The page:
55. Mefloquine Dispatches: The Panopticon, 1995
by Shane Granger
I did something stupid to wind up in The Panopticon. One of the soldiers who ‘served under sentence’ with me would take his own life. He did three months. He was a champion bloke who would show the new guys the ropes (so to speak). To the Lost.
The funny thing is, The Panopticon had the opposite effect on me. Sure, it was bad but it straightened me out and I became, if only briefly, the best soldier I was going to be.
It is winter, 1995. I am scrubbing a shitter. To be honest, it is pretty clean. The only people who clean the toilets are ‘soldiers under sentence’. Always think about the soldier behind you.
In The Panopticon the only voices you hear are orders. Screamed orders, barked orders, neutral orders, cold orders, orders via hidden speakers. At anytime. Microphones so that you can reply to indirect orders. Unless you are responding to an order you can only speak at certain times a day.
All controlled at the central point. Glass windows. Someone always watching. The Panopticon sees all.
If you make it to Sunday you might get a game of volleyball where you can talk almost normally. MPs will be watching, might even be playing. You are outside of the wall though. I wonder if they had CCTV back then. I’m sure they do now.
Otherwise, The Panopticon is filled with silence. Which is good. If you have landed here you need to reflect on your life choices. I certainly did.
I was determined to get through the last couple of days and become the soldier I always wanted to be.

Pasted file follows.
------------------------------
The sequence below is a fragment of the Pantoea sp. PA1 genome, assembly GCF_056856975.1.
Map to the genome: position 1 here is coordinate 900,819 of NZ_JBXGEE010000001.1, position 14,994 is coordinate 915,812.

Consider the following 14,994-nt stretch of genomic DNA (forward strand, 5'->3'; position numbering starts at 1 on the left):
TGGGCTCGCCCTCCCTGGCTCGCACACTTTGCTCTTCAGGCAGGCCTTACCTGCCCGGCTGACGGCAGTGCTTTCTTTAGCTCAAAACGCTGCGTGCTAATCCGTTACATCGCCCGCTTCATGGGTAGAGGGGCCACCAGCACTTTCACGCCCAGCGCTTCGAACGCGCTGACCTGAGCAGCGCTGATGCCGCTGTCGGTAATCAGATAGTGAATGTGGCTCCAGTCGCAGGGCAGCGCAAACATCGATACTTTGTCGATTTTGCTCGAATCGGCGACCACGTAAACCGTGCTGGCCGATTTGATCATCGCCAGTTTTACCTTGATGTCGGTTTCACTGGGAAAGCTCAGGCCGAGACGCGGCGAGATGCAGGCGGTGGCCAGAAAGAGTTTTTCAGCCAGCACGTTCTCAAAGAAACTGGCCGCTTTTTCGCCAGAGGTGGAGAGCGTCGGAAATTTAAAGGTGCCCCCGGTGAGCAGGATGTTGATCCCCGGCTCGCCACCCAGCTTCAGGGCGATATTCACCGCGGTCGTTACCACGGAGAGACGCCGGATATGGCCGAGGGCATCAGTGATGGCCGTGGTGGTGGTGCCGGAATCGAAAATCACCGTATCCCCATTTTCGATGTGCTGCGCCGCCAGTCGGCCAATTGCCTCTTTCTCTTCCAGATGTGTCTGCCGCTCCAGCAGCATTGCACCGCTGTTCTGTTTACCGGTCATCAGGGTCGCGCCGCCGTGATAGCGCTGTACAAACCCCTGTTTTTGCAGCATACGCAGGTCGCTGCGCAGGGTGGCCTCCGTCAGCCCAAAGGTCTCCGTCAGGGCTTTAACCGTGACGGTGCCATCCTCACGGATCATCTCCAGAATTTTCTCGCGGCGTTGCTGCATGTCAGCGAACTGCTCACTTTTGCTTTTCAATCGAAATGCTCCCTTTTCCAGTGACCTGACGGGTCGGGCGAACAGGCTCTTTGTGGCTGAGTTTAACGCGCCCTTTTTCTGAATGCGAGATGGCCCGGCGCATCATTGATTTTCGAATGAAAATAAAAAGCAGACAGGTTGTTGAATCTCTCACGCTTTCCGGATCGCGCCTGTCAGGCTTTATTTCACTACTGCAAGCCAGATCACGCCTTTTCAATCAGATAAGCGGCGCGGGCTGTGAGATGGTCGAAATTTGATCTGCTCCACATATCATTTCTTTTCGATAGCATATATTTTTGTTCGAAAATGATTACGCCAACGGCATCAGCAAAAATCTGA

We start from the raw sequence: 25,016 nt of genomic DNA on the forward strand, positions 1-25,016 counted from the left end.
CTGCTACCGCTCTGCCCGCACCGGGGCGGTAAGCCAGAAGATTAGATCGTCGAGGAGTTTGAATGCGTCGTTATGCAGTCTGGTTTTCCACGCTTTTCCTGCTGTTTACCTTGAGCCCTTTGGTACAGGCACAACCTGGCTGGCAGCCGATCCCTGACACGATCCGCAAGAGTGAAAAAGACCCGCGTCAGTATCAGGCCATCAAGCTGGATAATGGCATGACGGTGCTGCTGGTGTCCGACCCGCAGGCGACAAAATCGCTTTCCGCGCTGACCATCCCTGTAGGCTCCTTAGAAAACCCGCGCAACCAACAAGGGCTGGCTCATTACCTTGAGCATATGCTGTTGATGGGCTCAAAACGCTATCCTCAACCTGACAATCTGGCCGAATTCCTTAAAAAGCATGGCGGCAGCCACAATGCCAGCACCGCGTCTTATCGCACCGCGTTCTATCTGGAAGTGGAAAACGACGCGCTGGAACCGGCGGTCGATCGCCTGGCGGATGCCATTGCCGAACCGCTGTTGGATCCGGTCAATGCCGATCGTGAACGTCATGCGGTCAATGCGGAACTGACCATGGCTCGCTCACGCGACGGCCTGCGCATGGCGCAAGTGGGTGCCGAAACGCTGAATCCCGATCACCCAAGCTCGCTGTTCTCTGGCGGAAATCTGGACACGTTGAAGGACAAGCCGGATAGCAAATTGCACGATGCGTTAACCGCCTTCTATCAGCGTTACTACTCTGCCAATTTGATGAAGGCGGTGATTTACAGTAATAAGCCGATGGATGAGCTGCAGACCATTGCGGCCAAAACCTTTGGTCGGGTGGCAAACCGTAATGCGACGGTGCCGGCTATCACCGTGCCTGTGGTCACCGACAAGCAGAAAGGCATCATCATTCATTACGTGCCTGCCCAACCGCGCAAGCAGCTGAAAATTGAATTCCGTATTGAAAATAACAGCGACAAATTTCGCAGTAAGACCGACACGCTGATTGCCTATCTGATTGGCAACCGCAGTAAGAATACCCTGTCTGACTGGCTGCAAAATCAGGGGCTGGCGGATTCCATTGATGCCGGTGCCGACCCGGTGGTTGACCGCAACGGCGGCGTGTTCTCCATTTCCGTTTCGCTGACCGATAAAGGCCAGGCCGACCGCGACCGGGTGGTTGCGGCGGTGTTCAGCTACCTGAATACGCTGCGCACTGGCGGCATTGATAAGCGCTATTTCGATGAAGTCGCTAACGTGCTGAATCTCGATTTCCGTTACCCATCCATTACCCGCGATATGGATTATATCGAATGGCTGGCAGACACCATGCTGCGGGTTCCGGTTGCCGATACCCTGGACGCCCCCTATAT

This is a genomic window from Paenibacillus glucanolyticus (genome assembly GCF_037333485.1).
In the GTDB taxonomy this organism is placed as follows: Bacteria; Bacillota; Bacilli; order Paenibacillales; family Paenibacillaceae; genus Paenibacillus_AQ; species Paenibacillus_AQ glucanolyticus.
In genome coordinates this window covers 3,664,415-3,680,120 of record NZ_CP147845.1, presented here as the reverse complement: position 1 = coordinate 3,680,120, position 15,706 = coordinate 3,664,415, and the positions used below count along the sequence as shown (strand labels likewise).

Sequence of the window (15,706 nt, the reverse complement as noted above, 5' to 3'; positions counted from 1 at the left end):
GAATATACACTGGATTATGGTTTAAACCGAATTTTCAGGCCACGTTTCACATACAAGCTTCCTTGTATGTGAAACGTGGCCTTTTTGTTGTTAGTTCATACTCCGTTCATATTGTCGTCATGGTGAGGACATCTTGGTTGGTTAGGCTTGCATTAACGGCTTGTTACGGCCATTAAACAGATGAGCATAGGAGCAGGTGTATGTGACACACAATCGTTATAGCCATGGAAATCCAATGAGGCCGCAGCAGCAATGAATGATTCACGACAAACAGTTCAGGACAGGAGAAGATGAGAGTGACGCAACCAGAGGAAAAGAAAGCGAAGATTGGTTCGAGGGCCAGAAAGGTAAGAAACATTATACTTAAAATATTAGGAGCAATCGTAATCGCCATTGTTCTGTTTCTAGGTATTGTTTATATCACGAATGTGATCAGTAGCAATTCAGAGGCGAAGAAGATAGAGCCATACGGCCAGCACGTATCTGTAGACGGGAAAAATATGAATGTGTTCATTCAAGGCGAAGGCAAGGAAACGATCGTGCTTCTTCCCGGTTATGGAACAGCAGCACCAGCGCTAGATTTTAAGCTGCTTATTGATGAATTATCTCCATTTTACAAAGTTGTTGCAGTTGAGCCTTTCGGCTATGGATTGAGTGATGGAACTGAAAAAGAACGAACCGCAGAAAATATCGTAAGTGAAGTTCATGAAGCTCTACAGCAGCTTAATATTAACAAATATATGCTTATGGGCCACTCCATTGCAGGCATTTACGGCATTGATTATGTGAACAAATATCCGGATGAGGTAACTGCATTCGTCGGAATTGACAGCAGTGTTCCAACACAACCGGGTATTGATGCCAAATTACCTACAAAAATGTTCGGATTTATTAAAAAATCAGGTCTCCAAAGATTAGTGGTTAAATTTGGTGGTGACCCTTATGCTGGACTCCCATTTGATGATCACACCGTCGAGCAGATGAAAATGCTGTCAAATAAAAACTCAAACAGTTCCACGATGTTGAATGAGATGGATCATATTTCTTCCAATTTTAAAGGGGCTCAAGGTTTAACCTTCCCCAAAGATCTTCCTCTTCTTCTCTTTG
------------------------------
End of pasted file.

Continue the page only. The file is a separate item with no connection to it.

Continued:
Back to scrubbing that shitter…
I don’t know exactly where the music came from but I suspect it was just over on the otherside of the wall. Perhaps two MPs listening quietly to their wireless while having a smoke break.
“Turn it up”, I hear. I can hear music. I haven’t heard music in weeks. After monastic silence and orders, order, orders the sound of music in The Panopticon is like the voice of God.
Music is not allowed in The Panopticon.
I am on hands and knees already so I monkey crawl over to the door. The MPs turn up the music and I can hear it clearly. The Panopticon might just be able to see me but I’m aware of where they are so I try not to profile myself. I can just see the sun. I shut my eyes.
In my other workplace at the time we played a game. Music would play as we typed. Name the singer, song and year. Bonus points for cheesy facts like what movie it was in, who they were married too.
Today the singer is Celine Dion, The Power of Love, 1993.
I let the moment soak in. Pure bliss…
It is a long song. According to Spotify it goes for 5 minutes and 42 seconds. As the song fades out I hear an order coming from the CPO who really ran The Panopticon.
“Turn that fucking shit off. If I can hear it, they can too”.
“Sorry, Sir”. Two different voices.
The music cuts off immediately.
I have my moment. Something they do not know. Something to get me through. I will treasure it. I might even smile at the MP who parades us in the early dawn on the next day. I’m first in line. I break the ice in the container so the Condies crystals soak into my freezing feet. We take turns to break the ice. Always think about the soldier behind you.
I made three commitments that day.
- I will get out of The Panopticon;
- I will never come back to this hell-site;
- I will be the best soldier I can be from now on.
All three will become true.
Some soldiers are broken from their experience, some will use adversity to drive them.
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